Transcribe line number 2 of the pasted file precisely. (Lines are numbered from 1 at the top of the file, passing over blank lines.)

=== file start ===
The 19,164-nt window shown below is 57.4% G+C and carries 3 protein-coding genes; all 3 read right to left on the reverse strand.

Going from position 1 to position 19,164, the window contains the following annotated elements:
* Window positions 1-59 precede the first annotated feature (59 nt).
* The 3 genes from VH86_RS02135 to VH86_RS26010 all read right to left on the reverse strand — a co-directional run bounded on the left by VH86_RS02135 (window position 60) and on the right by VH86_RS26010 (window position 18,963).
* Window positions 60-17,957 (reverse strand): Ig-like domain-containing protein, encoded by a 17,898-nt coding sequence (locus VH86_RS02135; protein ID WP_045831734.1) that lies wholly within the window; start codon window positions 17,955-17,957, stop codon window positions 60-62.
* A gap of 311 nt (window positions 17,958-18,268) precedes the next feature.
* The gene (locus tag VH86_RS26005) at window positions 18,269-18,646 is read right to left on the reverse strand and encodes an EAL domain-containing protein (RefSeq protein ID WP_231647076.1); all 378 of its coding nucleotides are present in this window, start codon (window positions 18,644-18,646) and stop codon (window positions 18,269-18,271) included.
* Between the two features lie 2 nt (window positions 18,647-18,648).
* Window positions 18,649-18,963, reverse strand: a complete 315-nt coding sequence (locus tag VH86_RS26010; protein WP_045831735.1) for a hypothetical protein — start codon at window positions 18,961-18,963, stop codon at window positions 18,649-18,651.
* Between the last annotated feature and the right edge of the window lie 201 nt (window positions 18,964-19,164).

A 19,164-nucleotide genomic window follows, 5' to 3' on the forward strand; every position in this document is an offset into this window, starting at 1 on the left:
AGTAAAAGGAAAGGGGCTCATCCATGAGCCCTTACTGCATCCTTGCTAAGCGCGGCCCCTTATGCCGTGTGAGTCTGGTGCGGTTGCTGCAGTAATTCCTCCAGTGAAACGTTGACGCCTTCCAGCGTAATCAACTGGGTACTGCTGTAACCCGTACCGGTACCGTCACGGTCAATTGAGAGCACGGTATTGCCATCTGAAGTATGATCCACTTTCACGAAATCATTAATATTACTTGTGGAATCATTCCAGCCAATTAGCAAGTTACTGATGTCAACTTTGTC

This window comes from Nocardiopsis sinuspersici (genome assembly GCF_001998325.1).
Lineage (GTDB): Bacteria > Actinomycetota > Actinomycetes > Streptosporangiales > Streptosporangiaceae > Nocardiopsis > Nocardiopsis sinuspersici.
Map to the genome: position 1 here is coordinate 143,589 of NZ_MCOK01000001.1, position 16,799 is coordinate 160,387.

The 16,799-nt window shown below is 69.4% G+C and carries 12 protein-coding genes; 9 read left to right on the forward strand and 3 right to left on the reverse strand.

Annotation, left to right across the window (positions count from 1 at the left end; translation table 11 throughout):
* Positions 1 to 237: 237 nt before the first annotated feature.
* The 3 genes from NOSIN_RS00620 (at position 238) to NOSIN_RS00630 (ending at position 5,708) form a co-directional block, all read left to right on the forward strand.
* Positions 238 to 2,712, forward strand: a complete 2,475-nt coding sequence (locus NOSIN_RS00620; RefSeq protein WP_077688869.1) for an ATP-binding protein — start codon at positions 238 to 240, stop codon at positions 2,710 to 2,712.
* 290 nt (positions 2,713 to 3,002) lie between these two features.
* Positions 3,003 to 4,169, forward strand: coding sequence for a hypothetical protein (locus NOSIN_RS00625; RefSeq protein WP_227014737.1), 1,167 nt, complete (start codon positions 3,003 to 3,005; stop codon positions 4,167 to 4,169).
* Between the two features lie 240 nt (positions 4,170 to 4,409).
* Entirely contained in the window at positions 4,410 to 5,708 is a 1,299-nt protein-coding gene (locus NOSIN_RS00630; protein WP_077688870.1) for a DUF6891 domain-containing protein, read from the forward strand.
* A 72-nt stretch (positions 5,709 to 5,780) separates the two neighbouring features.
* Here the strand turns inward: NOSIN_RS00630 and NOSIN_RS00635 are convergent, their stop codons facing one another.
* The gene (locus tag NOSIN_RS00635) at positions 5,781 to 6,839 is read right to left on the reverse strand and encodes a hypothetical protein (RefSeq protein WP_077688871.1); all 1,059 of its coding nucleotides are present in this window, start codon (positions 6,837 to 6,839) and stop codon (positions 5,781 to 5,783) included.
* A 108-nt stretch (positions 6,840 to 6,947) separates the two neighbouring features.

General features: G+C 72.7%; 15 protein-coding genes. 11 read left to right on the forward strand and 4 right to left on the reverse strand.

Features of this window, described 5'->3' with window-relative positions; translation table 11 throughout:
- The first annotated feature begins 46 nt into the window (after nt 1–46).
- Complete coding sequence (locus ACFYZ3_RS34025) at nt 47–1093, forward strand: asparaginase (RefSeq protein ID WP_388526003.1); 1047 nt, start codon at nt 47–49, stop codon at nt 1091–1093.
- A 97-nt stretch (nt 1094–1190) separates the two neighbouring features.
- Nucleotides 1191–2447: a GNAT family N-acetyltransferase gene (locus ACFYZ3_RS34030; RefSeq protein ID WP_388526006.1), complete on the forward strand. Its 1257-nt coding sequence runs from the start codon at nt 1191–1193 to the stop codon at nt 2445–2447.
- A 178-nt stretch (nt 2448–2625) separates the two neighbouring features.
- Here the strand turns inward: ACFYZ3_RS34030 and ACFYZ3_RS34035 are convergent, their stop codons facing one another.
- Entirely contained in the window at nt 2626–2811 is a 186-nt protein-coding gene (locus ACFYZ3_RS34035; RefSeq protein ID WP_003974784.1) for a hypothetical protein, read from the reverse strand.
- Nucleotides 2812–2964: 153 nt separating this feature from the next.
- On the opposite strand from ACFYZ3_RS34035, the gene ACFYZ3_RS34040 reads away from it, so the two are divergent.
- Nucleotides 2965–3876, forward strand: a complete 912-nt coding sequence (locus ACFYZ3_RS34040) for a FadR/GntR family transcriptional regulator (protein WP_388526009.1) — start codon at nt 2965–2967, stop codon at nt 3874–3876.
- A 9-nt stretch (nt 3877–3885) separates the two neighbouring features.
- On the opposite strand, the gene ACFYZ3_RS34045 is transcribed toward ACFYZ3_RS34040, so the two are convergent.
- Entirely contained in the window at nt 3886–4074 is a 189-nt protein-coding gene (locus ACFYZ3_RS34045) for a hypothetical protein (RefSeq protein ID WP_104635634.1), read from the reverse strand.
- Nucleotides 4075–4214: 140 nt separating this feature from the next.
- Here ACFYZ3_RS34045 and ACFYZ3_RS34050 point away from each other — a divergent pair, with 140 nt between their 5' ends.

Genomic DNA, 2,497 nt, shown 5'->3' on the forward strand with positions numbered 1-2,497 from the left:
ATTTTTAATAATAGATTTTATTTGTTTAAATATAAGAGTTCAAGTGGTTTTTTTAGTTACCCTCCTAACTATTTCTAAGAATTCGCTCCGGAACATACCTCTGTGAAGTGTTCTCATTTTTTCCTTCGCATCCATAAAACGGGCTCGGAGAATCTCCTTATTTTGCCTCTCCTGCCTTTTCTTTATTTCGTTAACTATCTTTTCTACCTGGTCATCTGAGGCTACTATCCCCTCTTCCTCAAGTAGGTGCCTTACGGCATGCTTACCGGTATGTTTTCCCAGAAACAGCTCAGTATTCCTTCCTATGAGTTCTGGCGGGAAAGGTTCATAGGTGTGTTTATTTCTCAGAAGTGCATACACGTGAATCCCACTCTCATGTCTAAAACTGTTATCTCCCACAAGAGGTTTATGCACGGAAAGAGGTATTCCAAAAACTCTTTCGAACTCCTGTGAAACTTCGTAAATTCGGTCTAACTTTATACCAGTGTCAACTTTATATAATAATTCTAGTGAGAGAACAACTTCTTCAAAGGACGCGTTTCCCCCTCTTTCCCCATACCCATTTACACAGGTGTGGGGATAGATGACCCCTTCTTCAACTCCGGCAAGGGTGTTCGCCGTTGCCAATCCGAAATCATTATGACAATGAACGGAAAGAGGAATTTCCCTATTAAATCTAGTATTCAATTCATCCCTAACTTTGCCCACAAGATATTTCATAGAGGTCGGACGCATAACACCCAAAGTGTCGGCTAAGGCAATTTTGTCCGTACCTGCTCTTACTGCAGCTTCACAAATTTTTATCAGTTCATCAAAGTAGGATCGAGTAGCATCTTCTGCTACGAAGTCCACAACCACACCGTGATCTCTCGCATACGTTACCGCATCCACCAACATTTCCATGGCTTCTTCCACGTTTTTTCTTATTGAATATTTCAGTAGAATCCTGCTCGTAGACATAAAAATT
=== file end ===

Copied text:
Going from position 1 to position 19,164, the window contains the following annotated elements: